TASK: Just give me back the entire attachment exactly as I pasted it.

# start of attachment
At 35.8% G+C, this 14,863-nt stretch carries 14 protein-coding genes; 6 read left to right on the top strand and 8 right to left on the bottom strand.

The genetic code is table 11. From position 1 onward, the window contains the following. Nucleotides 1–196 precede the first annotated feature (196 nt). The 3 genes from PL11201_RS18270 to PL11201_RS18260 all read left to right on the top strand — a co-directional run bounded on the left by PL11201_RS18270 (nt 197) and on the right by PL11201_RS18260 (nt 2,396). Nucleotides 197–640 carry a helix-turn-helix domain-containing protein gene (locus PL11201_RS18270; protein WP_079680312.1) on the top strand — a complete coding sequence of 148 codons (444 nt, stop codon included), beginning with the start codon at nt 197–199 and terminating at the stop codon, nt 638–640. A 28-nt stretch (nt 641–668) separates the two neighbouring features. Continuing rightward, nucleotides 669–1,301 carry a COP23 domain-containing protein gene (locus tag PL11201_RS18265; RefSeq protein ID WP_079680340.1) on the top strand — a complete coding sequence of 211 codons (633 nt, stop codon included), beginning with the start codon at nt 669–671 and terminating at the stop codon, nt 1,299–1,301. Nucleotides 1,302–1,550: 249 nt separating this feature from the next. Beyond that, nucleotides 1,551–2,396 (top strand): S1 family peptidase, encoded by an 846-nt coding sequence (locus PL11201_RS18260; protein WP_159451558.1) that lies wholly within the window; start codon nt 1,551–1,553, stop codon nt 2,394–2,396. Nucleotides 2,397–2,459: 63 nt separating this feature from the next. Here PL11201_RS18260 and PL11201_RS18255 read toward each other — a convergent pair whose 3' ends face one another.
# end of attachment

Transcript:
At 35.8% G+C, this 14,863-nt stretch carries 14 protein-coding genes; 6 read left to right on the top strand and 8 right to left on the bottom strand.

The genetic code is table 11. From position 1 onward, the window contains the following. Nucleotides 1–196 precede the first annotated feature (196 nt). The 3 genes from PL11201_RS18270 to PL11201_RS18260 all read left to right on the top strand — a co-directional run bounded on the left by PL11201_RS18270 (nt 197) and on the right by PL11201_RS18260 (nt 2,396). Nucleotides 197–640 carry a helix-turn-helix domain-containing protein gene (locus PL11201_RS18270; protein WP_079680312.1) on the top strand — a complete coding sequence of 148 codons (444 nt, stop codon included), beginning with the start codon at nt 197–199 and terminating at the stop codon, nt 638–640. A 28-nt stretch (nt 641–668) separates the two neighbouring features. Continuing rightward, nucleotides 669–1,301 carry a COP23 domain-containing protein gene (locus tag PL11201_RS18265; RefSeq protein ID WP_079680340.1) on the top strand — a complete coding sequence of 211 codons (633 nt, stop codon included), beginning with the start codon at nt 669–671 and terminating at the stop codon, nt 1,299–1,301. Nucleotides 1,302–1,550: 249 nt separating this feature from the next. Beyond that, nucleotides 1,551–2,396 (top strand): S1 family peptidase, encoded by an 846-nt coding sequence (locus PL11201_RS18260; protein WP_159451558.1) that lies wholly within the window; start codon nt 1,551–1,553, stop codon nt 2,394–2,396. Nucleotides 2,397–2,459: 63 nt separating this feature from the next. Here PL11201_RS18260 and PL11201_RS18255 read toward each other — a convergent pair whose 3' ends face one another.